There are artificial sweeteners that are labeled safe for consumption by the FDA and do not impact your blood glucose levels.

Stevia, a natural plant that has been used to sweeten foods and drinks for centuries. It is made from a herb, not chemicals, has no calories, and is about 200 times sweeter than regular sugar. It was proven in a study that intake of stevia sweetener does not affect the blood glucose level.

Erythritol is one such sweetener widely available for consumption. Despite being a low-calorie sweetener with no serious side effects detected, its unique chemical structure makes it difficult for the human body to digest it, causing it to pass unchanged through most of the digestive system, or until it reaches the colon. In the colon, it is fermented by the resident bacteria, which produce gas as a side product. It does present a potential for digestive issues that may come up as side effects.

The varying compositions and effects of different artificial sweeteners show that some of them might be better for an individual than others. The FDA has established an acceptable daily intake (ADI) level for a number of high-intensity sweeteners. An ADI is the amount of a substance that is considered safe to consume each day over the course of a person’s lifetime. For each of these sweeteners, FDA determined that the estimated daily intake even for a high consumer of the substance would not exceed the ADI.

Artificial sweeteners may have fewer calories, but are still processed and do not offer any additional nutritional benefits. Natural sweeteners in small portions depending on the individual’s current health parameters can be a safe alternative. Sweeteners such as honey, dates, maple syrup, molasses, etc.,—not including the other natural sweetener, stevia—are organic and can contain small amounts of antioxidants, minerals, and vitamins. Although the latter are empty calories, because of their nutritional value they can be considered a better alternative to sugar than artificial sweeteners.

However, both remain better alternatives to sugar in terms of maintaining or improving one’s health. Eventually, the key is to consume any kind of sugar in moderation. For individuals who have pre-existing underlying conditions, there is some merit to the idea of consuming unrefined and unprocessed foods. You can avoid overconsumption of refined foods and opt for more whole foods. There can’t be a single diet plan across the board for each person because each body, metabolism and lifestyle is different. If you are looking at achieving holistic wellness and longevity, it’s important to find healthier alternatives and adopt practices that help you maintain a healthy relationship with your food.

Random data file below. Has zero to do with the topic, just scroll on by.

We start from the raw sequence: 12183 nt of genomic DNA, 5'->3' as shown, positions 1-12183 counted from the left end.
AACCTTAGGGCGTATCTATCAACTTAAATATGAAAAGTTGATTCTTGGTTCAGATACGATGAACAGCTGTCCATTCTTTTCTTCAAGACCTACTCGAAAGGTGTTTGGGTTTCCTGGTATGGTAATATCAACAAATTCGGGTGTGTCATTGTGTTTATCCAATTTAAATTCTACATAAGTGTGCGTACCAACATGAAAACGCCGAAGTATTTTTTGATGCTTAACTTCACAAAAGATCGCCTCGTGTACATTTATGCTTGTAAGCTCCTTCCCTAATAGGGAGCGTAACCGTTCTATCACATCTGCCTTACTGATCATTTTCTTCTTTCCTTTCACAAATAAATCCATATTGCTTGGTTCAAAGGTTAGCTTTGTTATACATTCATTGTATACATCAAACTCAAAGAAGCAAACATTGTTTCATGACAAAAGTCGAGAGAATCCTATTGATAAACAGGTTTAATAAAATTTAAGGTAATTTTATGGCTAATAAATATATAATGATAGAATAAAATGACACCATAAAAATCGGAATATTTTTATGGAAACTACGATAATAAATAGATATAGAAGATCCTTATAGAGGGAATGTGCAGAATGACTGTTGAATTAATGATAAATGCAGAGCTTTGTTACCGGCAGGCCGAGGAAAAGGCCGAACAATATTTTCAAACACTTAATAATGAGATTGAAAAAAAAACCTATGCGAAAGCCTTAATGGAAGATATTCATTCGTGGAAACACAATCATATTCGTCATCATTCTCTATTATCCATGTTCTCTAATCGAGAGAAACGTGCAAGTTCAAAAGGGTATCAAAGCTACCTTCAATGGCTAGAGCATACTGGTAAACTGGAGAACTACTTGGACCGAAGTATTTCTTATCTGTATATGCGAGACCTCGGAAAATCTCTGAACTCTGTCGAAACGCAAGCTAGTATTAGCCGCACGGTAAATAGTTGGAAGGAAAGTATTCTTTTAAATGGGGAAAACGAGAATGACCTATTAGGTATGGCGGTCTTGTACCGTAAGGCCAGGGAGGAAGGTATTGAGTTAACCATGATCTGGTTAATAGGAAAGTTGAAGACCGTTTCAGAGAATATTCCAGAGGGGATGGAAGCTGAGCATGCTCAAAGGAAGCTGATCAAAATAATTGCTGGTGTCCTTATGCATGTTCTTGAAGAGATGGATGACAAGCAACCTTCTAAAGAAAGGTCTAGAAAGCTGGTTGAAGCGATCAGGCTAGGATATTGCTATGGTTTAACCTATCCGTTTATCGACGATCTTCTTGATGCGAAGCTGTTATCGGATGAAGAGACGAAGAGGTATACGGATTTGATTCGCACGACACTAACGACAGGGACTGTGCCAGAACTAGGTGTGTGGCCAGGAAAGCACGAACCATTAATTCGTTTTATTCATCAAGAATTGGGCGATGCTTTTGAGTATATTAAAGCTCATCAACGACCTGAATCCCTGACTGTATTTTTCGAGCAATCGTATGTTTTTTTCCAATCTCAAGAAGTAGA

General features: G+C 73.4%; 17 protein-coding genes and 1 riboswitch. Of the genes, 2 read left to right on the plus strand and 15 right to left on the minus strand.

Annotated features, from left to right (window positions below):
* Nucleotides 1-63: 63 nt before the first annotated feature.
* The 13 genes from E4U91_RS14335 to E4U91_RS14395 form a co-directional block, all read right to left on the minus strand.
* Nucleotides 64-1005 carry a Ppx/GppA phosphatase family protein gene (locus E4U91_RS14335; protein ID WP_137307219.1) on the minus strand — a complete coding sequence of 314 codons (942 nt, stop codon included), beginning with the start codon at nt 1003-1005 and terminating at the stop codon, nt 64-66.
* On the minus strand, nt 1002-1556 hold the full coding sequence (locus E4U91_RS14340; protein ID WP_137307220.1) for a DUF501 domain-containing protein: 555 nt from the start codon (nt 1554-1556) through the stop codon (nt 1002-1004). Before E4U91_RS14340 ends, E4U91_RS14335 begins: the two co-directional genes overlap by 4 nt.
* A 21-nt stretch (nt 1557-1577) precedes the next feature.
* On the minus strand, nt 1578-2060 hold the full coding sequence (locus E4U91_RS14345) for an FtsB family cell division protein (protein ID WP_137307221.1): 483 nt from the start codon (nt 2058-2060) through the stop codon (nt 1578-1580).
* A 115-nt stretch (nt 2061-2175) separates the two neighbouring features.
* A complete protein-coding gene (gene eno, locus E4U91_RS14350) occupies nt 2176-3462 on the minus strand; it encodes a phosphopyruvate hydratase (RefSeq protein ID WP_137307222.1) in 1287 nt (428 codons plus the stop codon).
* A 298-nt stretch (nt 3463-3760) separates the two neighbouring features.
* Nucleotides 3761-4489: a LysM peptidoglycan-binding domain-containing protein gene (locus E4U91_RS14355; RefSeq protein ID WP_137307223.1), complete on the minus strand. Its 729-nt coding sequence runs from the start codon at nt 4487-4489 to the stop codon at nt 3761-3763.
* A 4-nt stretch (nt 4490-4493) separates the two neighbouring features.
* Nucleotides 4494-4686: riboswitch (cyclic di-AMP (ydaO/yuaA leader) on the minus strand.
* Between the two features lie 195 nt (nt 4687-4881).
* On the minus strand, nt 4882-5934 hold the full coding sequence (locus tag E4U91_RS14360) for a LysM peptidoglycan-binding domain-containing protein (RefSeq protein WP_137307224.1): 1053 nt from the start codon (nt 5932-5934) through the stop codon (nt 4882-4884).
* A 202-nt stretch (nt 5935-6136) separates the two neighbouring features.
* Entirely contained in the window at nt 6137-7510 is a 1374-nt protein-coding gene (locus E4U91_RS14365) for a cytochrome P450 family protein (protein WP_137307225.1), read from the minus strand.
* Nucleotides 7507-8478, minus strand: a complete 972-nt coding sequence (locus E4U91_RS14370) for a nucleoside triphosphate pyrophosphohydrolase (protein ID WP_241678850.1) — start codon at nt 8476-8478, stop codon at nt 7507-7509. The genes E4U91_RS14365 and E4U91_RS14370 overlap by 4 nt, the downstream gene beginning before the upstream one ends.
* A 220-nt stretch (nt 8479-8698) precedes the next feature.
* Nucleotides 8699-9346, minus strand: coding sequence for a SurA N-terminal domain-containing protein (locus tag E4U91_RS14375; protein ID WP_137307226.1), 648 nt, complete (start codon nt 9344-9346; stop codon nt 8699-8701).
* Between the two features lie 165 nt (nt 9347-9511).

A collective review of various studies concluded that the effect of artificial sweeteners on blood glucose levels is largely inconclusive. Even in subjects with diabetes and hypertension, the evidence regarding health outcomes of sugar substitute-use is also inconsistent. Blood sugar levels should be monitored closely despite the use of safer sugar alternatives, and a doctor should be consulted in the presence of any unusual activities or underlying health conditions. Having said that, erythritol and stevia extract (Reb A) is considered safe for consumption with minimal side effects.


  1. Choudhary AK. Aspartame: Should Individuals with Type II Diabetes be Taking it? Curr Diabetes Rev. 2018;14(4):350-362. doi: 10.2174/1573399813666170601093336. PMID: 28571543.
  2. Is Aspartame Really Safer in Reducing the Risk of Hypoglycemia During Exercise in Patients With Type 2 Diabetes? Annie Ferland, Patrice Brassard, Paul Poirier, Diabetes Care Jul 2007, 30 (7) e59; DOI: 10.2337/dc06-1888
  3. Ajami M, Seyfi M, Abdollah Pouri Hosseini F, et al. Effects of stevia on glycemic and lipid profile of type 2 diabetic patients: A randomized controlled trial. Avicenna J Phytomed. 2020;10(2):118-127.
  4. Holly Strawbridge, Artificial sweeteners: sugar-free, but at what cost?, Harvard Health Publishing, Jan 2020.
  5. Lisa Jaffe and Amy Hess-Fischl, What is Insulin?, Endocrine Web